Cowspiracy is an expository documentary released in 2014 that raises an environmental dimension of the food consumption. It investigates the leading cause of environmental degradation in our society today, animal agriculture through the lens of the food consumption. In addition to that, the documentary reviews the global warming, water use, deforestation and ocean dead zones from the perspective of the agriculture impact. In that regard, the film is unique, given the extensive scope of issues raised in the single piece. Also, ‘Cowspiracy’ demonstrates the importance of the conscious consumption of the food products and illustrates the cost for meat consumption based on the evidence of the global issues that have a direct effect on agriculture. At the same time, the narrator takes a somewhat biased stance and does not provide the evidence on the meat consumption costs and does not rely on the particular sociological data. Kip Andersen, the sole narrator, introduces himself at the onset of the film as a child that was raised with a cliché American childhood “without a care in the world.”

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He goes into sharing his personal story with very limited understanding and awareness of such global issues. However, until Al Gore’s film “An Inconvenient Truth,” he admitted that he was slightly oblivious to the climate change happening all around him despite being an avid outdoorsman. In fact, the documentary may seem like a life-changing story of the narrator who explored the depth of the environmental changes on his personal example. Closer to the end of the documentary, it may seem that the global issues also have a private dimension. Looking at those issues from the personal point of view may lead to the better and more productive outcomes. Soon enough, Kip Andersen became a self-proclaimed OCE (obsessive compulsive environmentalist) in order to reduce his carbon footprint substantially. Yet, despite all these conservationist habits, the environment around him continued to degrade. The tone of the documentary asserts the environmentalist inclinations of the narrator in many ways. The narrator soon demonstrates his favoritism towards being vegetarian and illustrates a negative attitude towards meat consumption. At first, he discloses his personal position on the meat consumption and then uses the interviews with scholars to legitimize his ideas and views. That way, he tries to convince the audience in need to approach the environmentalist issues more substantial. In that way, the documentary exposes the bias of the narrator towards agricultural production.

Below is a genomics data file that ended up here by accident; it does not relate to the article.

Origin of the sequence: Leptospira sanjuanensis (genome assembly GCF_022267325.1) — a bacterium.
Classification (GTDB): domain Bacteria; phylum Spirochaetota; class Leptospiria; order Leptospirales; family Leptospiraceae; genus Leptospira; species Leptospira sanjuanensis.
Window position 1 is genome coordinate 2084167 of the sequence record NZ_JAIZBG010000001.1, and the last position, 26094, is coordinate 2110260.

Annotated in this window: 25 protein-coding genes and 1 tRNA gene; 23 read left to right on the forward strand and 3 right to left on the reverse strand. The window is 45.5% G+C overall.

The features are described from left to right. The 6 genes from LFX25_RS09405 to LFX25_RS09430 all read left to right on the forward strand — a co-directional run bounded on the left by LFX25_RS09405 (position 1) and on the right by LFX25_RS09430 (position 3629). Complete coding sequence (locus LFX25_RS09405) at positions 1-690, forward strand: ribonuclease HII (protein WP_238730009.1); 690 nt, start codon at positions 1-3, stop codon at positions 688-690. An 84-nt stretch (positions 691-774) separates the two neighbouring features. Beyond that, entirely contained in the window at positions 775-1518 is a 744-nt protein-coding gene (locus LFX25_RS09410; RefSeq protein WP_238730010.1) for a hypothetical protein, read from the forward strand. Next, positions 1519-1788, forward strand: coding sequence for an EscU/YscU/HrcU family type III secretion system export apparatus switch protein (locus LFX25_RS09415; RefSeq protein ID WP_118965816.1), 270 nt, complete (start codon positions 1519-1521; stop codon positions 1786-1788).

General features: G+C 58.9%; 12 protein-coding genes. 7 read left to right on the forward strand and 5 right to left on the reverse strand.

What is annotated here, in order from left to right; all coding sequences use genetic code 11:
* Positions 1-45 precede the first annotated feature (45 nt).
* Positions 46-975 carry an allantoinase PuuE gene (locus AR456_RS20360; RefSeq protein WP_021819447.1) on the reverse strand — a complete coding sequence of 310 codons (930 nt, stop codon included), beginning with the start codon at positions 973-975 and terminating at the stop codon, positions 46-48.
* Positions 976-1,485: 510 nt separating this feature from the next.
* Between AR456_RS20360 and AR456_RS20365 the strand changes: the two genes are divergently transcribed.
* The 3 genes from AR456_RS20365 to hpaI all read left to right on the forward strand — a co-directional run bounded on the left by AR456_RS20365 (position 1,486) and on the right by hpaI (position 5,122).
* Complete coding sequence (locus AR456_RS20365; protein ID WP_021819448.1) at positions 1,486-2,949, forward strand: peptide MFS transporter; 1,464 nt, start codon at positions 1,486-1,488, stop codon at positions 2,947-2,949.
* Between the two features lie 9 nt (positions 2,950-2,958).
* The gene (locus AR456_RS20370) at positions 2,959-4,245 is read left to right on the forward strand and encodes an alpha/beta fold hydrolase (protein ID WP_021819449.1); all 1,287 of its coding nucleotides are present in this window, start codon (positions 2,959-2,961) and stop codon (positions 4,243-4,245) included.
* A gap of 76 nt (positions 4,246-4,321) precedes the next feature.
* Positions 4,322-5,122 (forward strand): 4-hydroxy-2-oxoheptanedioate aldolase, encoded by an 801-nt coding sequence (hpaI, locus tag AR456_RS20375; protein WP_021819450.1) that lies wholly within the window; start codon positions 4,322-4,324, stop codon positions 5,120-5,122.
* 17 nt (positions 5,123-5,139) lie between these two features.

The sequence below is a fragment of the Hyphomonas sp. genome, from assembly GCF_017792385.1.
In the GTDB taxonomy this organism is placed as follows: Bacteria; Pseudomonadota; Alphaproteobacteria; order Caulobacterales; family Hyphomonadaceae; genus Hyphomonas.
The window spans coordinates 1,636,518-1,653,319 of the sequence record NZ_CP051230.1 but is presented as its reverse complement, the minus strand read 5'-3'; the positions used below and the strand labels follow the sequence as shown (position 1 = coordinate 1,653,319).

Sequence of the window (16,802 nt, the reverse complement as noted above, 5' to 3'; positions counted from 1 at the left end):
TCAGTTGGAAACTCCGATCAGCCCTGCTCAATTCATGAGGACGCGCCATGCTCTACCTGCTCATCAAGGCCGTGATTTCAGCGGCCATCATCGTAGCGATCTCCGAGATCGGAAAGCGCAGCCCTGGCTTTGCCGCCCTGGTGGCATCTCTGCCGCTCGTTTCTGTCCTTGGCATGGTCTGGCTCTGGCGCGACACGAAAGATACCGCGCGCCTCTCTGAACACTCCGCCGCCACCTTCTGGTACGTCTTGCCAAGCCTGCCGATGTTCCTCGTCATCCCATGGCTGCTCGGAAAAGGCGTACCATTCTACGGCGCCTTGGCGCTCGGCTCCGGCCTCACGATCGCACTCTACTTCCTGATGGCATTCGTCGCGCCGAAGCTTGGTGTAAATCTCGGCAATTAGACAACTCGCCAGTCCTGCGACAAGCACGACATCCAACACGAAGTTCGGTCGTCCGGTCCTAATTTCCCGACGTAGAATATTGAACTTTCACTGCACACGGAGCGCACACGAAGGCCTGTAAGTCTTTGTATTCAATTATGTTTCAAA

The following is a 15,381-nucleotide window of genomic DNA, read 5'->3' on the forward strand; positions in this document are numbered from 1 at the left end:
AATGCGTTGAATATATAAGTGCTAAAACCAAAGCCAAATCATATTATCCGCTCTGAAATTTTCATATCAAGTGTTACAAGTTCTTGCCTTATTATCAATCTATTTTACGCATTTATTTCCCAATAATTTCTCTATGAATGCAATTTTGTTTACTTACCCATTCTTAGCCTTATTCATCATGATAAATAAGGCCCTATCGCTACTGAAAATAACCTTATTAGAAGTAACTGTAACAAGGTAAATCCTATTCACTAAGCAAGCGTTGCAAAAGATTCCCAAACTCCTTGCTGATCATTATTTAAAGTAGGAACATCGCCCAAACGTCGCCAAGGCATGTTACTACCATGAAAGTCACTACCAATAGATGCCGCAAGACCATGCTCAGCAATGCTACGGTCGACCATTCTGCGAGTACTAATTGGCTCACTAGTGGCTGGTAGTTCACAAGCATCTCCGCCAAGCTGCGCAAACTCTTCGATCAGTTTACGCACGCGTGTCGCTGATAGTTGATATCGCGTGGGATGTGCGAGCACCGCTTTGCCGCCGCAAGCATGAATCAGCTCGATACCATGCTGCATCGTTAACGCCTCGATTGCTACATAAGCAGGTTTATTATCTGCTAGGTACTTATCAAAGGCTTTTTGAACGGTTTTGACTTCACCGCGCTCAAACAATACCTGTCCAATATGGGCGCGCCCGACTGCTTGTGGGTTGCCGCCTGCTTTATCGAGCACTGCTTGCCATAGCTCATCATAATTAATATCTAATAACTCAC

Shortly after the experience of the narrator’s degradation, the United Nations published a report stating that cattle produce more greenhouse gases than the transportation sector altogether. This became the critical argument throughout the whole documentary and served as a legitimizing tool for supporting the author’s vision towards the negative impact of agriculture on the global issue. The narrator seems to be initially shocked at the revelation and wonders why no one seems to be talking about the dreadful consequences of the agricultural production. However, to assess the scope of such amount of the greenhouse gases, one shall also look at the comparisons and see what the numbers of the alternative production costs are. Following the revelations on the meat consumption, the film transitions into the unraveling of all the hypocrisies embedded within the modern-day environmentalist movement and critically discusses why all major environmental organizations purposely avoid the single most destructive factor to our environment. It appears that a lot of international organizations simply neglect the links between the agricultural production and effects it bears on the global warming, water use, and deforestation. In fact, the ‘Cowspiracy’ demonstrates that the links between all of these aspects are straightforward, and only the decreased consumption and a more conscious approach towards the agricultural production will contribute to the resolution of the potential crisis. According to the narrator, there is an unspoken bias towards the conscientious consumption of goods and the unspoken consensus among the environmentalist experts only hampers the potential for the awareness raising on that matter. There are a wide array of concepts mentioned throughout this film that mostly stem from the Environmental Ethics Chapter in our textbook.